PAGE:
WRAL WeatherCenter Blog

A satirical look at baseball and global warming

Posted October 31, 2015

It is a well known fact that one can make statistics say anything one wants them to. One way this has been done in the global temperature record is to start the trendline in 1998, the year the strongest elnino on record contributed to a spike in temperatures. This is how some claim that the warming has stopped.

Since climatic trends take place over longer time scales than 17 years, this claim doesn't cut it. The longer term record shows definitive warming over the last 100 years. But last night as I watched my beloved Mets fall behind 3-2 in the second inning, I violated the very rule I just spoke of.

You see, I concluded that after giving up 15 runs in 18 innings against the Royals, the Mets were dead. Now the Mets have played 174 games this year, and let's assume they all lasted 9 innings. That's 1566 innings. I was using data with a duration of 18 innings compared with a total record of 1566 innings to establish a trend. Let's divide 18 by 1566, and we get 1.15% of the record. Now, over a period of 100 years, there are 1200 months. 1.15% of 1200 months is 13.79 months, or a little over a year, hardly enough time to establish a long term climatic trend. The Mets came back to win 9-3, so the predictive power of my 18 inning trend proved to be nil. So I must humbly confess that I am a hypocrite, and now have empathy for those who distort records by looking at a far too limited portion of the data. I can only hang my head in shame, and apologize to the Mets for my irresponsible actions.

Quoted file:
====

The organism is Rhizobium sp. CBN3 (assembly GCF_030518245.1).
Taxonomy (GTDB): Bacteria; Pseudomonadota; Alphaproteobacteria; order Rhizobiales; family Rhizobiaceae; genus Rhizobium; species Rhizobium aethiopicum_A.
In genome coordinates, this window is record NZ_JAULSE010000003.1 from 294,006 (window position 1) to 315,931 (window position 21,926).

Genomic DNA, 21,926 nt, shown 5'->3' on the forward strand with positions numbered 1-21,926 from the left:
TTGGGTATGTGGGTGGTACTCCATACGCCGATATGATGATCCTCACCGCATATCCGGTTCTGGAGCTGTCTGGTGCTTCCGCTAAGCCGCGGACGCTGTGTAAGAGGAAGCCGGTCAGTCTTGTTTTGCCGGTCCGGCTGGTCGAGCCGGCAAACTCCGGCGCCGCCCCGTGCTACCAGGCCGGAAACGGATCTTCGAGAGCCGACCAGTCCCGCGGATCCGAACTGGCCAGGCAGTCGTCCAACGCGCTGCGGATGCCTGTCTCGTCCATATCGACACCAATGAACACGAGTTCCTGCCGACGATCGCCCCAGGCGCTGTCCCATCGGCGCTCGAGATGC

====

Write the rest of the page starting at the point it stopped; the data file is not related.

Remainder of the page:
No matter how tonight's game starts, I shall not engage in any ill-advised acts of prophecy!

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  • John Lobenstein Dec 12, 2015
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    How significant are the past 100 years in Earth's climate variability? 100/3,500,000,000 = .000000029
    100/10,000 = .01
    3,500,000,000 estimated age of Earth.
    10,000 years of civilization.